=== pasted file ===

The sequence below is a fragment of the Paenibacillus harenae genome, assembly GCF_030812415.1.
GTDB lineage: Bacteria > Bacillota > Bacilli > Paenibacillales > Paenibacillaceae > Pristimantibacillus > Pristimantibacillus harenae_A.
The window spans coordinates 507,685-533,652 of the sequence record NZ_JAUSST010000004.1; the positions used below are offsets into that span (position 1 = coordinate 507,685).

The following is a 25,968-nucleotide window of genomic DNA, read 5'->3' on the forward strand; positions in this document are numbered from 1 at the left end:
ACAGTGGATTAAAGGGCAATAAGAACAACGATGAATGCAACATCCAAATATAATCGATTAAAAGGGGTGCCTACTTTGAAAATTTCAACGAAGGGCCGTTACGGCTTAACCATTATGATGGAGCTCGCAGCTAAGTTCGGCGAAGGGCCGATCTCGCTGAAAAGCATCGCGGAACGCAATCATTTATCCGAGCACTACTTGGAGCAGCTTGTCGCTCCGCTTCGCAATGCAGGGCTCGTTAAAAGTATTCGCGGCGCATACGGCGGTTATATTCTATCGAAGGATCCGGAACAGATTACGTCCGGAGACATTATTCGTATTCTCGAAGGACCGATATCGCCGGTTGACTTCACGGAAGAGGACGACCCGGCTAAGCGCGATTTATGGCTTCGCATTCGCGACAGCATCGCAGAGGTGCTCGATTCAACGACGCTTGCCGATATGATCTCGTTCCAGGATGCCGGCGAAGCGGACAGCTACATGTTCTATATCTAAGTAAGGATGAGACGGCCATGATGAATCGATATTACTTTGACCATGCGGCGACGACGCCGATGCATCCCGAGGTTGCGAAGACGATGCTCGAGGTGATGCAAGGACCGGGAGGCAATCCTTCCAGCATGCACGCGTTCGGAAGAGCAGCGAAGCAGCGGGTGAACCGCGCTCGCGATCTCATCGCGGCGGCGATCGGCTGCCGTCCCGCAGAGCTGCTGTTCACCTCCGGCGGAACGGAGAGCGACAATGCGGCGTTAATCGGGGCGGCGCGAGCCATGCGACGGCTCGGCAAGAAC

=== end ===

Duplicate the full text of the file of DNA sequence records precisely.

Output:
The sequence below is a fragment of the Paenibacillus harenae genome, assembly GCF_030812415.1.
GTDB lineage: Bacteria > Bacillota > Bacilli > Paenibacillales > Paenibacillaceae > Pristimantibacillus > Pristimantibacillus harenae_A.
The window spans coordinates 507,685-533,652 of the sequence record NZ_JAUSST010000004.1; the positions used below are offsets into that span (position 1 = coordinate 507,685).

The following is a 25,968-nucleotide window of genomic DNA, read 5'->3' on the forward strand; positions in this document are numbered from 1 at the left end:
ACAGTGGATTAAAGGGCAATAAGAACAACGATGAATGCAACATCCAAATATAATCGATTAAAAGGGGTGCCTACTTTGAAAATTTCAACGAAGGGCCGTTACGGCTTAACCATTATGATGGAGCTCGCAGCTAAGTTCGGCGAAGGGCCGATCTCGCTGAAAAGCATCGCGGAACGCAATCATTTATCCGAGCACTACTTGGAGCAGCTTGTCGCTCCGCTTCGCAATGCAGGGCTCGTTAAAAGTATTCGCGGCGCATACGGCGGTTATATTCTATCGAAGGATCCGGAACAGATTACGTCCGGAGACATTATTCGTATTCTCGAAGGACCGATATCGCCGGTTGACTTCACGGAAGAGGACGACCCGGCTAAGCGCGATTTATGGCTTCGCATTCGCGACAGCATCGCAGAGGTGCTCGATTCAACGACGCTTGCCGATATGATCTCGTTCCAGGATGCCGGCGAAGCGGACAGCTACATGTTCTATATCTAAGTAAGGATGAGACGGCCATGATGAATCGATATTACTTTGACCATGCGGCGACGACGCCGATGCATCCCGAGGTTGCGAAGACGATGCTCGAGGTGATGCAAGGACCGGGAGGCAATCCTTCCAGCATGCACGCGTTCGGAAGAGCAGCGAAGCAGCGGGTGAACCGCGCTCGCGATCTCATCGCGGCGGCGATCGGCTGCCGTCCCGCAGAGCTGCTGTTCACCTCCGGCGGAACGGAGAGCGACAATGCGGCGTTAATCGGGGCGGCGCGAGCCATGCGACGGCTCGGCAAGAAC